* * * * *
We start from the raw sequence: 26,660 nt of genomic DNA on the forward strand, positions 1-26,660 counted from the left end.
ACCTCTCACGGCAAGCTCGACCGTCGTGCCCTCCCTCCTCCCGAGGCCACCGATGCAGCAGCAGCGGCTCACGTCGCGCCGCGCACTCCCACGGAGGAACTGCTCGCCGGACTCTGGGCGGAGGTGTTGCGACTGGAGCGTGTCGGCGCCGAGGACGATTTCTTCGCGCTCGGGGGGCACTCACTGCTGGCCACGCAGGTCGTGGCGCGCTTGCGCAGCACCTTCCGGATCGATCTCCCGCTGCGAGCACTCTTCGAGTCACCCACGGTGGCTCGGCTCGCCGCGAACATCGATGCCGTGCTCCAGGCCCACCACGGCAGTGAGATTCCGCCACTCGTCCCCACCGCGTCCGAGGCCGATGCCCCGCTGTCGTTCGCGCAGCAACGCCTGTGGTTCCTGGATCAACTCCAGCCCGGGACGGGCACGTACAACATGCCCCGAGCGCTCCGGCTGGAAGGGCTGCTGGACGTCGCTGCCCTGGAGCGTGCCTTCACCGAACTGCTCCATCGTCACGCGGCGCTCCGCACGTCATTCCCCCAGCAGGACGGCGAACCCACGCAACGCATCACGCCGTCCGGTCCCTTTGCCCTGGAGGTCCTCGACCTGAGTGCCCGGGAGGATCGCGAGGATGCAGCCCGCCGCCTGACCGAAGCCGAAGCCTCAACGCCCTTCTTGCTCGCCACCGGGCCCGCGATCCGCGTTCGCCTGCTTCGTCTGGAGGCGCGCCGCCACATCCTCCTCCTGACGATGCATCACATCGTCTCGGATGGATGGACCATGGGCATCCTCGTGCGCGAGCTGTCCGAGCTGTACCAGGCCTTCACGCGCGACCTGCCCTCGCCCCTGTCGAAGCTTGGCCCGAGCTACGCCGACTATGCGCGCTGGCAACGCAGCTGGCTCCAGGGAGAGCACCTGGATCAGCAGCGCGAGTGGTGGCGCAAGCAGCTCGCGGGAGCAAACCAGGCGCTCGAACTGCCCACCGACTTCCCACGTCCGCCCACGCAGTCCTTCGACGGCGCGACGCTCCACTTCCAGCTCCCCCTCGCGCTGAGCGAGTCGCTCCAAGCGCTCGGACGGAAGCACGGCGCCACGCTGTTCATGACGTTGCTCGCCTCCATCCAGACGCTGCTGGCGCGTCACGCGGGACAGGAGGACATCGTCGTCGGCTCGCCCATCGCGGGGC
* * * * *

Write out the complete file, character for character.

We start from the raw sequence: 26,660 nt of genomic DNA on the forward strand, positions 1-26,660 counted from the left end.
ACCTCTCACGGCAAGCTCGACCGTCGTGCCCTCCCTCCTCCCGAGGCCACCGATGCAGCAGCAGCGGCTCACGTCGCGCCGCGCACTCCCACGGAGGAACTGCTCGCCGGACTCTGGGCGGAGGTGTTGCGACTGGAGCGTGTCGGCGCCGAGGACGATTTCTTCGCGCTCGGGGGGCACTCACTGCTGGCCACGCAGGTCGTGGCGCGCTTGCGCAGCACCTTCCGGATCGATCTCCCGCTGCGAGCACTCTTCGAGTCACCCACGGTGGCTCGGCTCGCCGCGAACATCGATGCCGTGCTCCAGGCCCACCACGGCAGTGAGATTCCGCCACTCGTCCCCACCGCGTCCGAGGCCGATGCCCCGCTGTCGTTCGCGCAGCAACGCCTGTGGTTCCTGGATCAACTCCAGCCCGGGACGGGCACGTACAACATGCCCCGAGCGCTCCGGCTGGAAGGGCTGCTGGACGTCGCTGCCCTGGAGCGTGCCTTCACCGAACTGCTCCATCGTCACGCGGCGCTCCGCACGTCATTCCCCCAGCAGGACGGCGAACCCACGCAACGCATCACGCCGTCCGGTCCCTTTGCCCTGGAGGTCCTCGACCTGAGTGCCCGGGAGGATCGCGAGGATGCAGCCCGCCGCCTGACCGAAGCCGAAGCCTCAACGCCCTTCTTGCTCGCCACCGGGCCCGCGATCCGCGTTCGCCTGCTTCGTCTGGAGGCGCGCCGCCACATCCTCCTCCTGACGATGCATCACATCGTCTCGGATGGATGGACCATGGGCATCCTCGTGCGCGAGCTGTCCGAGCTGTACCAGGCCTTCACGCGCGACCTGCCCTCGCCCCTGTCGAAGCTTGGCCCGAGCTACGCCGACTATGCGCGCTGGCAACGCAGCTGGCTCCAGGGAGAGCACCTGGATCAGCAGCGCGAGTGGTGGCGCAAGCAGCTCGCGGGAGCAAACCAGGCGCTCGAACTGCCCACCGACTTCCCACGTCCGCCCACGCAGTCCTTCGACGGCGCGACGCTCCACTTCCAGCTCCCCCTCGCGCTGAGCGAGTCGCTCCAAGCGCTCGGACGGAAGCACGGCGCCACGCTGTTCATGACGTTGCTCGCCTCCATCCAGACGCTGCTGGCGCGTCACGCGGGACAGGAGGACATCGTCGTCGGCTCGCCCATCGCGGGGC